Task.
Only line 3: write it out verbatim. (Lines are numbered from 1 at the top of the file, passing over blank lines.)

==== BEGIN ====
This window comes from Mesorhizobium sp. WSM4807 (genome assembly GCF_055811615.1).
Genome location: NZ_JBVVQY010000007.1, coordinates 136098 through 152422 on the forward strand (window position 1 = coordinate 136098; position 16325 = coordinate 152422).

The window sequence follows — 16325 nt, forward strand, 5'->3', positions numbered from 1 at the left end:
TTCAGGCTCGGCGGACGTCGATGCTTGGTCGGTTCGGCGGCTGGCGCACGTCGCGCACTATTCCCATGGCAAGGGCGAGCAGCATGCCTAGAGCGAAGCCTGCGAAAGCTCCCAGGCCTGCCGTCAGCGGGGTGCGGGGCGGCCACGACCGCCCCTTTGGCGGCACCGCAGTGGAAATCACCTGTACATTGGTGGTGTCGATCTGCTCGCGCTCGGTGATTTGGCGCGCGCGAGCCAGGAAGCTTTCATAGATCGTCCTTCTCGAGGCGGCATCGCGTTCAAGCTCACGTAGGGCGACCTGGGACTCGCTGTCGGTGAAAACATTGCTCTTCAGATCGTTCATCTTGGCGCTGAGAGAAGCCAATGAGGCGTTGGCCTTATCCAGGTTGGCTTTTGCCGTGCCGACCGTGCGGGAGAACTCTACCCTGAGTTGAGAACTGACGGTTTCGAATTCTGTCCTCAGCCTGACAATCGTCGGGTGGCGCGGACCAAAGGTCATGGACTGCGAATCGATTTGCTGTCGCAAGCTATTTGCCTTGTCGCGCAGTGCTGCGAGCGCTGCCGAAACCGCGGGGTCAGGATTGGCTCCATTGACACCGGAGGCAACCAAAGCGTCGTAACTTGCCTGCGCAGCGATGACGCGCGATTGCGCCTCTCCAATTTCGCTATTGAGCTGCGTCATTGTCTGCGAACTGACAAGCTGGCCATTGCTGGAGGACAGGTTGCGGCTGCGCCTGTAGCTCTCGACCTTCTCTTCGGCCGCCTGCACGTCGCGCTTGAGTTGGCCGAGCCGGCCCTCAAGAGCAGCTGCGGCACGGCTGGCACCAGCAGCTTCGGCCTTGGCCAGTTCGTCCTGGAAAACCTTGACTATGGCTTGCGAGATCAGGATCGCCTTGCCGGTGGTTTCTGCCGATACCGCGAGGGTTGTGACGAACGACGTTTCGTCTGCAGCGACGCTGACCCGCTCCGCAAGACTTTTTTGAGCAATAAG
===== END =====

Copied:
The window sequence follows — 16325 nt, forward strand, 5'->3', positions numbered from 1 at the left end: